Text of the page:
Visitors to Manly are spoilt for choice when it comes to divine beaches. If the waves of Manly's main ocean beach put you off, take the scenic walk around to the protected picturesque Shelly Beach. It's a good spot for families and there's great snorkelling. The Fairy Bower pool along the walk to Shelly Beach is a sweet spot to stop for a dip.

Manly's harbour beaches also offer safer, protected swimming. The beach at Manly Cove, right by the ferry wharf is netted and popular with families.  Little Manly Beach is a nice walk from the ferry and is usually less crowded.

If you want to avoid the crowds, try visiting Manly on weekdays rather than weekends - especially in summer. Things usually quieten down in the late afternoon - even in summer.

Paradise in the city - Shelly Beach Manly - minus the crowds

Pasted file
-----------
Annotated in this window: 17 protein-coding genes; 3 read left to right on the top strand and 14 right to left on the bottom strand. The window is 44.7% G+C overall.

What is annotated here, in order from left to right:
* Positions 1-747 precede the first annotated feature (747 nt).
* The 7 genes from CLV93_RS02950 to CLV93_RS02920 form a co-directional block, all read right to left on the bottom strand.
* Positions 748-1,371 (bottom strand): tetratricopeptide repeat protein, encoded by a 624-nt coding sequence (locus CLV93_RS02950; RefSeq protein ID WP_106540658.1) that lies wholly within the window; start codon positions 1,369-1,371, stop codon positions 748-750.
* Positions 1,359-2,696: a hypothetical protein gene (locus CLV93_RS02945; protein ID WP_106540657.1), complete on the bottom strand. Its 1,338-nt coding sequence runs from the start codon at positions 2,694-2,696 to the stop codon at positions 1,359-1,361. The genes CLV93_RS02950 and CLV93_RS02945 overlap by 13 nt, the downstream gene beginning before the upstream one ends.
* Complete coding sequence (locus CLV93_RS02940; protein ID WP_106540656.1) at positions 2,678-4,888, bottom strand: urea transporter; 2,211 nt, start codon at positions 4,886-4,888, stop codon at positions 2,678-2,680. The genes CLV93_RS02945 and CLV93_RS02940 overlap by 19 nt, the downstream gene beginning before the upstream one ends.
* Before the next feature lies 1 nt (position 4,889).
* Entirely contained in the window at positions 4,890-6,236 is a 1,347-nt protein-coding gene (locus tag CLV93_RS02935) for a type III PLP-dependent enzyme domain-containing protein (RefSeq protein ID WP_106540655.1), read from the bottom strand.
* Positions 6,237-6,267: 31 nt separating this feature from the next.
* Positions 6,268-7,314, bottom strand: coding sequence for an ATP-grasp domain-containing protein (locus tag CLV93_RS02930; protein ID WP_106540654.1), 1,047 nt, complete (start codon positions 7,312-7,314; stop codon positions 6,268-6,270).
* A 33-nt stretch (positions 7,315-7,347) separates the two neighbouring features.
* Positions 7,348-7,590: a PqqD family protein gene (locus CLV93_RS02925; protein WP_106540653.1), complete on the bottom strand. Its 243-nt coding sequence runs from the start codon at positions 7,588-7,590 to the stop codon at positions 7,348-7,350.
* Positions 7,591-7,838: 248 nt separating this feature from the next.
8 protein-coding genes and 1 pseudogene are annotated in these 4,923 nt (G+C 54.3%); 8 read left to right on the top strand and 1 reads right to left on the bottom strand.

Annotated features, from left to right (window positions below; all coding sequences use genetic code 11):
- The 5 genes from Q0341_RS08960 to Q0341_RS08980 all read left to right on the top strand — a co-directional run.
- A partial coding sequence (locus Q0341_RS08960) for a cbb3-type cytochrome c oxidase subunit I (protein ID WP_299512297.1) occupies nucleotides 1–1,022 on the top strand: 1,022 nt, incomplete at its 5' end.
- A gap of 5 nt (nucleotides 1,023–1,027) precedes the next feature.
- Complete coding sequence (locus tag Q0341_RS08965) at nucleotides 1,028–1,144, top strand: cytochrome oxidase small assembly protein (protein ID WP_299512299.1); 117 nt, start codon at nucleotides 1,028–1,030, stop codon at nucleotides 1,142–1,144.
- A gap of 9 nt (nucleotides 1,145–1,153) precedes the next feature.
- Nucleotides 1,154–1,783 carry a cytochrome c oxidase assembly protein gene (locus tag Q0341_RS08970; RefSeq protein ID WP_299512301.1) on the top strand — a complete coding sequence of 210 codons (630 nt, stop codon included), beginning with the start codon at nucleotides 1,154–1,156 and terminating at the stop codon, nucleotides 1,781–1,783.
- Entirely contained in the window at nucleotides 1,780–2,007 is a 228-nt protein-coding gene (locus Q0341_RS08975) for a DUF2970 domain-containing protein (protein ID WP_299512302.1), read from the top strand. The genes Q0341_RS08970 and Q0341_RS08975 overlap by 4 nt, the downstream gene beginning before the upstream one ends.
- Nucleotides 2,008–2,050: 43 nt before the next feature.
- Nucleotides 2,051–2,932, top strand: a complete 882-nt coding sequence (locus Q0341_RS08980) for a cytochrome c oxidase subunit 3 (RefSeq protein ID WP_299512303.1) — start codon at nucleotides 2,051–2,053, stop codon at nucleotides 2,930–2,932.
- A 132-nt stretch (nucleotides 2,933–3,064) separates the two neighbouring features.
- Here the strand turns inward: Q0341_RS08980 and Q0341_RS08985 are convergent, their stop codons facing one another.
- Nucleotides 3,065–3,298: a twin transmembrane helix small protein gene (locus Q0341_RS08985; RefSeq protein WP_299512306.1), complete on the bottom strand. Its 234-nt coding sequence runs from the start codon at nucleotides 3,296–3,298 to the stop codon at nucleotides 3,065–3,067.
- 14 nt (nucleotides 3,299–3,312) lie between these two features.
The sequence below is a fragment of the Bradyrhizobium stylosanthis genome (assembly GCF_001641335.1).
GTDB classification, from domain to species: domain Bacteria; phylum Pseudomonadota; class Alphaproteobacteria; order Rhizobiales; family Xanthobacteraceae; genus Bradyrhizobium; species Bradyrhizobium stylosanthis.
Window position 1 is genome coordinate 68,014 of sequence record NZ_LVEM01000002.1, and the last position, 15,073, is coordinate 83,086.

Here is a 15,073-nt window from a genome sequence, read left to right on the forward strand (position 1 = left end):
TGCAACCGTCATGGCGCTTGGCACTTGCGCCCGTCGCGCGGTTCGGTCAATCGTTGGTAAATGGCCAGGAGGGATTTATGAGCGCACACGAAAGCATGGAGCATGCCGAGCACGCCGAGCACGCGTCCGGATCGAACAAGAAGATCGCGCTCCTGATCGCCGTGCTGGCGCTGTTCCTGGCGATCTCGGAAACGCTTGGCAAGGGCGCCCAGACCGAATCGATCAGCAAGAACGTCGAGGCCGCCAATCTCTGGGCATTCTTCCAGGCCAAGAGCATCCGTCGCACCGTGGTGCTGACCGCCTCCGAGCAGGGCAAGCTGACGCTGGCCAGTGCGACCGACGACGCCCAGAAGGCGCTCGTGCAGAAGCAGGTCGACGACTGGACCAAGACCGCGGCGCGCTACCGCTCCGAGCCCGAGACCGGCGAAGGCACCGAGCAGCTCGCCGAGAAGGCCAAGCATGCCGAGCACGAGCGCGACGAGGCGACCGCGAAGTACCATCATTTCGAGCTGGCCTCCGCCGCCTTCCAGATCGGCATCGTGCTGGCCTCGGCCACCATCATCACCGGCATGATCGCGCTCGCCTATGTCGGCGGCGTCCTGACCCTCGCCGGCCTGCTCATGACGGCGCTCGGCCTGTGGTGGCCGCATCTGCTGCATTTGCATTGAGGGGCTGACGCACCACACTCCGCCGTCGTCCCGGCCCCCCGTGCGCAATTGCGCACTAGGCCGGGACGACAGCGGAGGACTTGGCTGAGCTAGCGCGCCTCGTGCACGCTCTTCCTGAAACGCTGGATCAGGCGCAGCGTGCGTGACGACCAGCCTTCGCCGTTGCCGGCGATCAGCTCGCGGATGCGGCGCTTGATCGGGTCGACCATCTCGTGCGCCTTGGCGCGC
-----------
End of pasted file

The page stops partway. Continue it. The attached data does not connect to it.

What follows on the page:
Photo: Mark Bowyer Paradise in the city - Shelly Beach Manly - minus the crowds

Getting to Manly Beach

The Manly Ferry is by far the best way to get to Manly from the centre of Sydney. Take the slow ferry (40 mins) and grab a seat on the deck for fantastic views of Sydney's harbour. The Manly Ferry is one of the best value for money experiences in Sydney.

The Manly Ferry Wharf is around 10 minutes walk from Manly Beach along The Corso shopping strip. Manly Cove harbour beach is right by the wharf.

It's also possible to get to Manly by bus and car - parking will be tight on weekends in summer.

Walking path, Manly
Photo: Mark Bowyer Walking path, Manly to Shelly Beach


Manly History